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Colorado Springs City Council considers adding ten-cent charge to plastic store bags

Boulder and several other cities in Colorado have added a fee to plastic bags given to store customers, and now the Colorado Springs City Council is discussing the possibility.

During a day-long work session Monday, Councilwoman Yolanda Avila presented a proposal to charge customers ten cents per plastic bag.

"We've got to get them out of our environment," she said. "They're polluting our waterways, walkways and parks. The average person uses a plastic bag for 12 minutes before throwing it away. This is the Olympic City. We have to take better care of it."

Avila said with a 75% compliance for such an ordinance, the city could collect $1 million in annual revenue that would be used to increase the level of litter pickup and provide free reusable bags to customers.

Dee Cunningham, executive director of Keep Colorado Springs Beautiful, said her litter control team has collected nearly 12,000 plastic bags -- just from homeless camps and trails -- within the past year.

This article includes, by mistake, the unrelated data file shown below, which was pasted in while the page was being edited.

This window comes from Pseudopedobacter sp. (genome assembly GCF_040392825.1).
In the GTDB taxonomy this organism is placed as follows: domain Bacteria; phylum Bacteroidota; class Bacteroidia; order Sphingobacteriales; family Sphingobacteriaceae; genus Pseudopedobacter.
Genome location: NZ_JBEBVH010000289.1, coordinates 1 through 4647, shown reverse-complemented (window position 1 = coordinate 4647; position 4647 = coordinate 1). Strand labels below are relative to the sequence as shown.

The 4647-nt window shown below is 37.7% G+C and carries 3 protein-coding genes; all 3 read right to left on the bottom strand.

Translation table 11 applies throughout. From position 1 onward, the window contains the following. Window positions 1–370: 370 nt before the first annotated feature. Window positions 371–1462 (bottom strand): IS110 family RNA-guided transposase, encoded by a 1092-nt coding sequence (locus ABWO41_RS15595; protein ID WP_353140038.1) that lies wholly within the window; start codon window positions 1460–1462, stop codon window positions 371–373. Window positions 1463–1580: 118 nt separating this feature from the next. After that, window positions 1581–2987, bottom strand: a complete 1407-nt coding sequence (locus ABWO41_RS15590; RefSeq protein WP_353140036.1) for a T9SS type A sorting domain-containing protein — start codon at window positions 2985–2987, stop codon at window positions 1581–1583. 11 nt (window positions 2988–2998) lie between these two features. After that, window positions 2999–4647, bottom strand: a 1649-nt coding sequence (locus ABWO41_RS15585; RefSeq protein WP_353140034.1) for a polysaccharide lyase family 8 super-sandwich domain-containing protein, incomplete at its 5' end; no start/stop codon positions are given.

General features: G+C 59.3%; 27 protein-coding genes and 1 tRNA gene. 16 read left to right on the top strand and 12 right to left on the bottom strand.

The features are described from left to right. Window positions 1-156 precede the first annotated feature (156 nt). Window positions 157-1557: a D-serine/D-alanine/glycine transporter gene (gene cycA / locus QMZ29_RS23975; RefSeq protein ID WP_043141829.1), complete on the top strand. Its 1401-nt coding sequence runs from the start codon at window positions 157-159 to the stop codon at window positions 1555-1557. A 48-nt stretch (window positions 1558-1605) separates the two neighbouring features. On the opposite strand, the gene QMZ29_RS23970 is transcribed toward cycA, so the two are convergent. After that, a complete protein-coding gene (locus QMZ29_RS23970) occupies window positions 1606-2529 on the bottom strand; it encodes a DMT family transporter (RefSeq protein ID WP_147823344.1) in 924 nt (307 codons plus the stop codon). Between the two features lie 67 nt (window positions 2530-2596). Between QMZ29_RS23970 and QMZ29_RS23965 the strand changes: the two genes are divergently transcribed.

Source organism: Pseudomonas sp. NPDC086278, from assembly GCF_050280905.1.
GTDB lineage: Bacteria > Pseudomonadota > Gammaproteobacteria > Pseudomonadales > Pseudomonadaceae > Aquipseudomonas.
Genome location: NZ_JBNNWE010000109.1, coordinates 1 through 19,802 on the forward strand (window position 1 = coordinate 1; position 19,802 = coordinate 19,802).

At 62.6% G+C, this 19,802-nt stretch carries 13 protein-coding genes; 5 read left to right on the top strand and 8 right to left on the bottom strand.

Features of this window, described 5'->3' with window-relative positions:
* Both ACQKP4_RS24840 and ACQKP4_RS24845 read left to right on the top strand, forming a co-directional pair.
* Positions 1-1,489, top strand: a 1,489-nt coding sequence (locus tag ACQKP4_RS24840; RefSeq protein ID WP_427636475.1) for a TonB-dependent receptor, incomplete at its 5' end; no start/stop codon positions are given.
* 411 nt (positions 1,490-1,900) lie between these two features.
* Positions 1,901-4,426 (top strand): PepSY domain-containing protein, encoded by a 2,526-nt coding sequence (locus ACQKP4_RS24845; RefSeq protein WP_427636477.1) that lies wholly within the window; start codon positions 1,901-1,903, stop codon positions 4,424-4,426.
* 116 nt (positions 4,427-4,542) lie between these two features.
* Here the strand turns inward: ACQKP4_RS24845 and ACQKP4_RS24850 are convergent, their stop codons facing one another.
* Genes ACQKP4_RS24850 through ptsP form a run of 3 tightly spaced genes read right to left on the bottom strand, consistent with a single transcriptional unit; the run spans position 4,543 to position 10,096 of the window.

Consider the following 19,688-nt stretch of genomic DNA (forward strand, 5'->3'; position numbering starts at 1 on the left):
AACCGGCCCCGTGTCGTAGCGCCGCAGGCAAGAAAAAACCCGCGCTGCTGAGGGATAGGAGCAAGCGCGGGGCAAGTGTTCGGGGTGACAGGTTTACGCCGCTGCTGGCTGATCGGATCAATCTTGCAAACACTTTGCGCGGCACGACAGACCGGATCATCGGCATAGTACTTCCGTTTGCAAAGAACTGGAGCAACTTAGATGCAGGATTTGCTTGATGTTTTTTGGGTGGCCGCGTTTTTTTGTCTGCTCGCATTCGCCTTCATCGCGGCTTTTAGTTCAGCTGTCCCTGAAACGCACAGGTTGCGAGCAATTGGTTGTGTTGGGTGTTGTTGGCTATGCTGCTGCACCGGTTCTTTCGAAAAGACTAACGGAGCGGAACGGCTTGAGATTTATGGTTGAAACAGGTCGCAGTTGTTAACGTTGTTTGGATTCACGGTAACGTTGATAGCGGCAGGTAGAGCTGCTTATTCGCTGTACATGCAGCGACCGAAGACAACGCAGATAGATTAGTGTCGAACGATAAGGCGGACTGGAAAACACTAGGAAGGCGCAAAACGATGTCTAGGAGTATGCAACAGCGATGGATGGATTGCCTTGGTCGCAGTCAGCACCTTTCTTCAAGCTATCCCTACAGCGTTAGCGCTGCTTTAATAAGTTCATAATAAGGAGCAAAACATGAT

"We don't slow down no matter what," she told the council.

Avila said she hopes the council will vote to put the fee question to voters on the November ballot.

"I want to take advantage of this being a presidential election because that's when most people go to the polls," she said.

The council was generally supportive of the fee idea but expressed some concerns.

"I think it's more an issue of litter control than plastic bags," said Councilman Andy Pico. "I agree that getting plastic out of the environment is needed, but I'm not sure how many plastic bags are in the litter we have."

Councilman David Geislinger said he'd rather have the council and Mayor John Suthers decide the matter.

"That's what we were elected for," he said. "We also need to hear from the grocery stores, other retailers and the county health department because there's some thought that it's safer to use disposable bags during a pandemic."

Avila got enough council support Monday to continue discussing the matter at a work session next month.

Kroger, the parent company of King Soopers and City Market stores in Colorado, announced in 2018 that it would phase out plastic bags by 2025. But the slow rate of change has led some stores to add their own fees, or reduce the amount of plastic bags used.